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FAQs on Neon Tetra Behavior

Related Articles: Cardinal Tetras; A School of Beauty, Part II,  by Alesia Benedict, Neons, Cardinals & Their Kin; Selection, Maintenance & Healthcare by Neale Monks Characid Fishes

FAQs on: Neon Tetras 1, Neon Tetras 2,
FAQs on: Neon Tetras Identification, Neon Tetras Compatibility, Neon Tetras Stocking/Selection, Neon Tetras Systems, Neon Tetras Feeding, Neon Tetras Disease, Neon Tetras Reproduction/Breeding,

Related FAQs:  Cardinal Tetras, Characid/Tetra Fishes,


Spinning neon tetra     12/3/13
Hi there
One of my neon tetras has had an issue swimming - first it had a problem staying horizontal and swam more vertically upwards but now it sinks and spins when it tries to swim.  It also has a little lump on its tail.  Any ideas?
all the best
<Could be a few things... Myxosoma most dramatically. I would have you read here: http://wetwebmedia.com/FWSubWebIndex/NeonTetDis.htm
Bob Fenner>

Is it bad if my neon tetras (4) lose their neon color?   1/10/12
Not completely, but its not as bright as it used to be and only one of the four is. Could that mean he is sick, or is it just because I switched food types?
<Yes, it can be bad. Neons lose their colours at night, but switch them back on when the lights come on. If the colours stay "off", then there's a good chance the fish are stressed or sick. Neon Tetra Disease is a common problem. Cheap Neon tetras are particularly prone, as are Neons kept in hard, alkaline water. Cheers, Neale.>

Hiding Neon Tetra  6/8/10
I have a 25 gallon tank (fully planted and cycled). It currently homes 5 neon guppies (1 male, 4 female), 5 panda Platies (1 male, 4 females), 3 cherry shrimps and 9 neon tetra (new). You have previously informed me that I was misguided by the aquatic shop about the tetras being ok in a tank with a high water hardness (London water).
I've had the tetra about a week now and I have noticed that one now hides in the corner at the bottom of the tank under the plantation and rarely comes out. Is it normal?
<Perhaps. May be bullied, but hiding is also an early symptom of Neon Tetra Disease, an epidemic among farmed Neons.>
All ammonia, nitrite and nitrate levels are normal/safe.
<Unfortunately Neon Tetra Disease is very common, and it is also highly contagious. There's no cure. Infected fish become shy, lose their colour, don't feed, swell up, and eventually die. Possibly infected fish should be isolated in a hospital tank and extreme precautions taken to make sure water doesn't mix with the water in the main tank, e.g., by sterilising nets and buckets. If the suspected fish develops further symptoms of NTD, it should be euthanised; see WWM for more on this.>
Many thanks, Patrick
<Cheers, Neale.>

Largest Neon ever? - 1/24/08 Dear Web guys, Thank you for you assistance with prior questions when I was starting my fish hobby a year ago. One I have not found the answer to (yet) is what the record size is of the largest ever neon tetra? I have one who is larger than some of my mollies, so he's certainly in the running. My search on Guinness Book of Records thus far has failed to reveal an answer. Thanks! Tambra <Hi Tambra. Neons -- Paracheirodon innesi -- can reach 4 cm in length, though that's pretty rare. Cardinal tetras -- Paracheirodon axelrodi -- do get a bit bigger and are a bit stockier as well. The two species are easy to confuse, but Neons only have red running halfway along the body, whereas Cardinals have the red band running all the way from the tail to the snout. Anyway, if you have a Neon bigger than 4 cm, I'd love to see a photo! Cheers, Neale.> Re: Largest Neon ever?  1/25/08 Hi Neale- I will try to get a picture with my camera phone later (will need to borrow a digital camera for high quality) She has outlived many Neons, and I'm sure that's what she is. <Cool. Maybe we're witnessing Evolution in Action! Hurrah! Look forward to seeing the pictures. Cheers, Neale.>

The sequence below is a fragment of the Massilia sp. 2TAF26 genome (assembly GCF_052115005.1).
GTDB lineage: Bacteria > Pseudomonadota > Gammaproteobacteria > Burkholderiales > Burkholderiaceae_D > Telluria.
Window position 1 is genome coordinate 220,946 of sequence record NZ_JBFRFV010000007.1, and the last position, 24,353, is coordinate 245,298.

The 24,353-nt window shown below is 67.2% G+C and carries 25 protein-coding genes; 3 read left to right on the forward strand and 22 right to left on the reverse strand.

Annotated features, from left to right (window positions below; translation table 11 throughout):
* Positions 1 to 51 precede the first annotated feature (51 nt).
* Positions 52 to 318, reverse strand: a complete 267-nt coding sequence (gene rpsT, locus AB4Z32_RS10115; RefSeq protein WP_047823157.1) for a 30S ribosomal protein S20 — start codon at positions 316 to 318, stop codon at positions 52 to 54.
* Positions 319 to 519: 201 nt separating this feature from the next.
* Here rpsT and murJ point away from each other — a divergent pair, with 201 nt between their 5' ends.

Tetra buoyancy  10/20/07 Dear Crew, <Hello there! Andrea with you this afternoon.> Today after feeding my Tetras I noticed that 1 of my Neons is floating toward the surface and actively swimming to stay lower in the aquarium. I feed them tropical flake food with the occasional freeze-dried bloodworms. <Sounds delicious...> I hadn't noticed this behavior before today so my theory is that he sucked in some air while eating. My water parameters are as follows: Ammonia, Nitrite and Nitrate all 0, pH 7.8. <pH is a little on the high side for Neons, but I wouldn't worry much. You might add some driftwood as a decoration to the aquarium to soften the water and bring it down. What does concern me is that the NitrAte is at 0. How long has the aquarium been up? Generally speaking, in the FW world, we want to see a little nitrate, as it lets us know that the tank isn't cycling. You should have something of a reading...5, 10, 15 ppm at least. What kind of test kits are you using? You might take a sample to the local fish store and have them test it. Having zeros across the board usually tells me that either the tank is brand spanking new, or the test kits have gone bad.> I do a 40% water change every 5 days. <Excellent regimen. Keep it up!> I don't feel that it is a water quality issue, he's not listing around or floating head up or down, but when he stops swimming he floats to the surface. <Could be swim bladder dysfunction. It's not fatal, just looks funny. Do a search on WWM for Swim Bladder for more information.> Is there anything I can do or is this just a "wait and see" type of thing? <If he is otherwise acting healthy, stool looks normal, eating well, I'd just let him be. Could be needing a good burp, could be the food is too fibrous, could be swim bladder, could be something else. You might also try giving him some mushed up blanched peas, in case he has a mild case of constipation.> If it is air and he can't expel it, is that a fatal condition? <No, the air will find a way out, one way or another ;-). They are kind of like us in that way.> Also, how long could it take for him to recover from this? <It really depends what it is. If it is swim bladder damage, he might always be that way, and it is just a quirk. If it is something else, it may pass, or it may not. Worst case scenario is he has some problem that is affecting him neurologically, such as a bacterial infection or parasite, but I'd say the chances of that are relatively slim if he is eating and otherwise well. Unless he shows other symptoms, I'd just call him "Bobby" or "Floaty" or "Bouncy" or something cute.> Thanks for your help, <Anytime!> Evan <Andrea>
Re: Tetra buoyancy 10/29/07